China promises 1bn COVID-19 vaccine doses to Africa

China promises 1bn COVID-19 vaccine doses to Africa

Nov 30, 2021: President Xi Jinping has said that China will offer one billion more doses of COVID-19 vaccine to African countries and encourage Chinese companies to invest no less than 10 billion in Africa over the next three years.

The promise of additional doses of the vaccine – the top of the nearly 200 million that China has already supplied to the continent – comes amid growing concerns about the spread of a new strain of the corona virus, called Omicron which was first identified in South Africa.

The Chinese leader said his country would donate 600 million doses directly. Another 400 million doses will come from other sources, such as investing in production sites. Xi’s pledge comes as part of a forum on trade and security between China and African states, held in the town of Diamenadio, near the Senegalese capital, Dakar. “We must continue to fight together against COVID,” Xi told the summit on Monday. “We must prioritize the safety of our people and close the vaccination gap.”

Beijing has also donated millions of doses of home-made Sinopharm vaccine to poor African countries since the outbreak of the pandemic. Critics, however, allege that a large number of Chinese are part of the diplomatic aggression.

Without elaborating, Xi said a Sino-African cross-border yuan center would be set up to provide a 10 billion credit line to African financial institutions. Xi said China’s total imports from Africa, a major source of its crude oil and mineral supplies, would reach 300 billion over the next three years, adding that the two sides would work together on health, digital innovation and trade and will cooperate in the fields of development and Green growth.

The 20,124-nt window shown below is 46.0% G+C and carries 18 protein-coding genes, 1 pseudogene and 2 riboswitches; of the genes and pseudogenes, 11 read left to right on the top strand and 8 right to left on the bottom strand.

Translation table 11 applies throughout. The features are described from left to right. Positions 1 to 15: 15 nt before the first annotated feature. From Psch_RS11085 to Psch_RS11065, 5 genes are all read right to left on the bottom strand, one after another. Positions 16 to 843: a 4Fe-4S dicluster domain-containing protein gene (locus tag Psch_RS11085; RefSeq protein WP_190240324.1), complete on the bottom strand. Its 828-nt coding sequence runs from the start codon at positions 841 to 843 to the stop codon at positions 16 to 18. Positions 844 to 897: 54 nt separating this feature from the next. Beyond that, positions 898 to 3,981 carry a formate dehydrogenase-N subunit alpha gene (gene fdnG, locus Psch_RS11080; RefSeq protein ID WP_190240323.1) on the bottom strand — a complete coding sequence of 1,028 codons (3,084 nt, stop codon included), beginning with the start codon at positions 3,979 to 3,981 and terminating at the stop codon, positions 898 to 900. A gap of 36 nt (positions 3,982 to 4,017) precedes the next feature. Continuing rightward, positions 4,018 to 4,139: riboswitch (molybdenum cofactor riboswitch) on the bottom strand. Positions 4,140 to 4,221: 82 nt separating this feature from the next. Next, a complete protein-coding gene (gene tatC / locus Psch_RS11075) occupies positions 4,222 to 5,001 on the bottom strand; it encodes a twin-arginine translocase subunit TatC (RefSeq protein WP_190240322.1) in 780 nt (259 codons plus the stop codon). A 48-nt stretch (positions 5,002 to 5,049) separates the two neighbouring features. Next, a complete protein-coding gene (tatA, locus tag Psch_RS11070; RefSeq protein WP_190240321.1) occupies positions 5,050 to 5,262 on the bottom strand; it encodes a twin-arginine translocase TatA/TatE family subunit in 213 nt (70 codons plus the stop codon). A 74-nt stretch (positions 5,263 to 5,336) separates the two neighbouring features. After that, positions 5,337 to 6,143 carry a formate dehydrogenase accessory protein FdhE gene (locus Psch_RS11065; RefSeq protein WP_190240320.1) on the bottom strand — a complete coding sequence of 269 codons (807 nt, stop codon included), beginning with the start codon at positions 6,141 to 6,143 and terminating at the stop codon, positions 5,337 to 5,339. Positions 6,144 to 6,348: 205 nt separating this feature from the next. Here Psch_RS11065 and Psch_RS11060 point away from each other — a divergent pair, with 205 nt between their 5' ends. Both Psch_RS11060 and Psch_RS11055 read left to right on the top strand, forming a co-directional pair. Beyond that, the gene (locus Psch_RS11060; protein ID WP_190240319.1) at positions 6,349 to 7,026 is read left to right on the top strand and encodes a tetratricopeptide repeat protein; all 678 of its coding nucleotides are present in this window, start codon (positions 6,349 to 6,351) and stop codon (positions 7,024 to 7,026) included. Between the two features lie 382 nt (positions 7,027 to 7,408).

Beijing invests heavily in Africa, and is the continent’s largest trading partner with direct trade worth more than $200bn in 2019, according to the Chinese embassy in Dakar.

The forum in Senegal comes against the backdrop of growing animosity between Beijing and Washington following US Secretary of State Anthony Blinken visit to Kenya, Nigeria and Senegal this month. During the visit, Blinken discussed with leaders the development of local vaccine manufacturing sites, and pointed to the sometimes deep-rooted nature of the continent’s deep ties with China.

Last month, US President Joe Biden also announced vaccine donations to Africa, pledging to provide 17 million doses of the single shot Johnson & Johnson vaccine to the African Union.

At the forum, Senegalese economy minister Amadou Hott told attendees that a shift in the commercial relationship with China was needed – away from projects financed by African governments taking on large debts.

Beijing often faces accusations of “debt trap diplomacy” due to its scale of lending to developing countries in Africa and elsewhere, using its lender status to obtain diplomatic and trade concessions. 

Blinken, in his recent trip to Africa, made reference to the accusations without naming China explicitly, saying in an address in Nigeria that Africans have been “wary of the strings” that often come with foreign engagement”. China rejects the charges.

China denies the allegations.

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